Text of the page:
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What price human rights?

by Vinodh Jaichand


Compared to the verbal commitment of world leaders to human rights issues, the amount of money actually allocated to human rights within the United Nations system is pitiful. “If the role of the United Nations, through the work of the High Commissioner for Human Rights, cannot be sustained, then any other system is also doomed to failure, irrespective of what form the ‘new and improved’ UN is going to take,” writes Vinodh Jaichand.


The United Nations has often been criticised as being an ineffective body. The Secretary General, Kofi Annan, called for a debate on the possible reform of the United Nations in September 2003 due to the deep divisions among member states on the use of force in response to security threats. During this past week there have been major discussions on reforming the United Nations so that it might be better equipped to deal with the larger challenges, including the Millennium Development Goals. The UN is often portrayed as an independent institution with regard to peace and security when, in fact, it is an instrument of its collective membership [Chantal de Jonge Oudraat, The Role of the United Nations in International Peace and Security 841 at 842]. While it operates under the rules of diplomacy, the UN has been expected to be the defender of human rights in the world.


With a membership of 191 states under its Charter, the United Nations is the main international institution tasked with protecting and promoting human rights. Within the United Nations system the office assigned the main responsibility for human rights activities is the High Commissioner for Human Rights who is expected to engage with governments on human rights issues nationally and internationally with the aim of improving their respect and practice.


In a report undertaken by the Joint Inspection Unit of the United Nations [Management Review of the Office of the United Nations High Commissioner for Human Rights (JIU/REP/2003/6) prepared by Armando Duque Gonzalez ], it revealed that despite the strategic importance of human rights for the United Nations system, which has been highlighted in numerous documents, the resources allocated through regular budget appropriations have not reflected such strategic importance.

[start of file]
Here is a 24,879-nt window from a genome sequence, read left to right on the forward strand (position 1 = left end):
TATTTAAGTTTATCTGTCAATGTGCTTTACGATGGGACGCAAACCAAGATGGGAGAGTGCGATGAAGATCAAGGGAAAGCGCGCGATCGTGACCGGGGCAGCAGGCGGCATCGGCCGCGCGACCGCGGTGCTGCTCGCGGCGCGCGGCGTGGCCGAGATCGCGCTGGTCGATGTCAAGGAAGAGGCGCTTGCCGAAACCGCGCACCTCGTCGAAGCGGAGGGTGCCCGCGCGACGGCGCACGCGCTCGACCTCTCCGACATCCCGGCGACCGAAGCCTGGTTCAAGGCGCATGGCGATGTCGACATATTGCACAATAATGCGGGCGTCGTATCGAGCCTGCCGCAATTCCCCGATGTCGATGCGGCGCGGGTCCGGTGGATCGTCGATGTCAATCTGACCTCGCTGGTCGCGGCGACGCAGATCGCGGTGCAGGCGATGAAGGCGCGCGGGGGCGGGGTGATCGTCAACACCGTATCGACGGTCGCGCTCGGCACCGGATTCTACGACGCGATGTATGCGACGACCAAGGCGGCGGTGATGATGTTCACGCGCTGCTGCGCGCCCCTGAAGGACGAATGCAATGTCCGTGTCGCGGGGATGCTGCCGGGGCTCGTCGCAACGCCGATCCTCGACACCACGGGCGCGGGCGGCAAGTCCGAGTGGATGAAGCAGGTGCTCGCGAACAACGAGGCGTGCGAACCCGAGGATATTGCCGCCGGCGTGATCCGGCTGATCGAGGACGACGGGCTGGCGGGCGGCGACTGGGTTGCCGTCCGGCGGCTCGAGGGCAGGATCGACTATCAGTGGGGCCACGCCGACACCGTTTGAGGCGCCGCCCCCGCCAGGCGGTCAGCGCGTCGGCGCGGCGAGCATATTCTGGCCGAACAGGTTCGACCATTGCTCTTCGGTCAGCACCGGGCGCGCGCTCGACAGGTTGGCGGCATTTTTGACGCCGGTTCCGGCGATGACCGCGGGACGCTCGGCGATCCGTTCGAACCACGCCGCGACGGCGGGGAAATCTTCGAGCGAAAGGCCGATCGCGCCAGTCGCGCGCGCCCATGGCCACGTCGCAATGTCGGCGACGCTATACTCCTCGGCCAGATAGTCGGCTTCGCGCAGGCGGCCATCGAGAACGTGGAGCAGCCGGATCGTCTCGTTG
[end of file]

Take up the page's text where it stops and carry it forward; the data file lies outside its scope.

Indeed, the resources assigned decreased in percentage and absolute terms from 1996 to 2001 and increased in absolute terms in the 2002-2003 biennium. In the latter period the Office of the High Commissioner for Human Rights budget amounted to 1.75 per cent of the United Nations total budget. From 1996 at no stage did the amount received ever rise above 1.79 per cent of the United Nations total budget. At the same time the lack of regular resources has been compounded by an increase in the number of activities undertaken by the Office which require special representatives, special rapporteurs and independent experts. Therefore the Office is heavily dependent on voluntary contributions from states to fund core and mandated activities that should remain within the regular budget.


As a result, any disruption in the voluntary contributions received has impacted negatively on the core, the mandated activities and the extra-budgetary ones. The General Accounting Office of the United States Congress criticized the trend, preferred by the wealthier countries including the United States, towards voluntary contributions from Member States to fund human rights and other United Nations programmes. It said that the practice had left UN agencies lacking in stability for long term planning and has harmed the morale of staff [UN Changes Get Blocked by Rifts, a Congressional Report Finds by Jess Bravin, Wall Street Journal].


Does the Income Match the Ambition?


Under the Charter of the United Nations all Member States have an obligation, arising from the international treaty they ratified, to pay a portion of the budget for the functioning of the organisation. Each State’s contribution is calculated on the basis of its share of the world economy according to an assessment formula which is reviewed on a regular basis. Once a budget is finalized all Member States review and approve the budget in the General Assembly which, since 1988, has been approved by consensus [Office of the High Commissioner for Human Rights website].


The five largest contributors to the UN regular budget are USA ($341,4m or 22% of the total), Japan ($263,5m or 19,5%of the total), Germany ($131,9m or 9,8% of the total), France ($87,3m or 6,5% of the total) and the United Kingdom ($74,7m or 5,5% of the total.


The United Nations regular budget for 2002-2003 amounted to $2.6 billion and for 2004-2005 an amount of $3 billion has been proposed as a preliminary regular budget. [Poor Nations First to Pay Up Dues for 2003 by Thalif Deen, Inter Press Service, January 2, 2003]